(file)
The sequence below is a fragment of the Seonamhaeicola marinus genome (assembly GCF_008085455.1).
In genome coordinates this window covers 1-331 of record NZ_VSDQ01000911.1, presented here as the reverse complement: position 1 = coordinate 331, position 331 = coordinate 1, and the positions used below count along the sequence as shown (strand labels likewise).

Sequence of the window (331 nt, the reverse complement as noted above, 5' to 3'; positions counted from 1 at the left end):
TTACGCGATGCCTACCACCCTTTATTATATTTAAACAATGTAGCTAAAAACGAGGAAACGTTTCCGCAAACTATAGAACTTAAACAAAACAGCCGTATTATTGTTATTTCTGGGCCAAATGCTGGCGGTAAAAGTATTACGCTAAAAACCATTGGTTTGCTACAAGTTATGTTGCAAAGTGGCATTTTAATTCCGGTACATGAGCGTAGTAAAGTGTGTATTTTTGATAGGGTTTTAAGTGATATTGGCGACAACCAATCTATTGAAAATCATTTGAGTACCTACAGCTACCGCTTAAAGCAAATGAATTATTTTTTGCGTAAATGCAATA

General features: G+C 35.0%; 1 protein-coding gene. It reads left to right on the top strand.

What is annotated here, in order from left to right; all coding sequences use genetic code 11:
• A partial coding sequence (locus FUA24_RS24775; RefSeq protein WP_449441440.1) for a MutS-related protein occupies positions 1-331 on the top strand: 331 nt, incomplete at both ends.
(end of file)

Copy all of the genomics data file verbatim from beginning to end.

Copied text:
The sequence below is a fragment of the Seonamhaeicola marinus genome (assembly GCF_008085455.1).
In genome coordinates this window covers 1-331 of record NZ_VSDQ01000911.1, presented here as the reverse complement: position 1 = coordinate 331, position 331 = coordinate 1, and the positions used below count along the sequence as shown (strand labels likewise).

Sequence of the window (331 nt, the reverse complement as noted above, 5' to 3'; positions counted from 1 at the left end):
TTACGCGATGCCTACCACCCTTTATTATATTTAAACAATGTAGCTAAAAACGAGGAAACGTTTCCGCAAACTATAGAACTTAAACAAAACAGCCGTATTATTGTTATTTCTGGGCCAAATGCTGGCGGTAAAAGTATTACGCTAAAAACCATTGGTTTGCTACAAGTTATGTTGCAAAGTGGCATTTTAATTCCGGTACATGAGCGTAGTAAAGTGTGTATTTTTGATAGGGTTTTAAGTGATATTGGCGACAACCAATCTATTGAAAATCATTTGAGTACCTACAGCTACCGCTTAAAGCAAATGAATTATTTTTTGCGTAAATGCAATA

General features: G+C 35.0%; 1 protein-coding gene. It reads left to right on the top strand.

What is annotated here, in order from left to right; all coding sequences use genetic code 11:
• A partial coding sequence (locus FUA24_RS24775; RefSeq protein WP_449441440.1) for a MutS-related protein occupies positions 1-331 on the top strand: 331 nt, incomplete at both ends.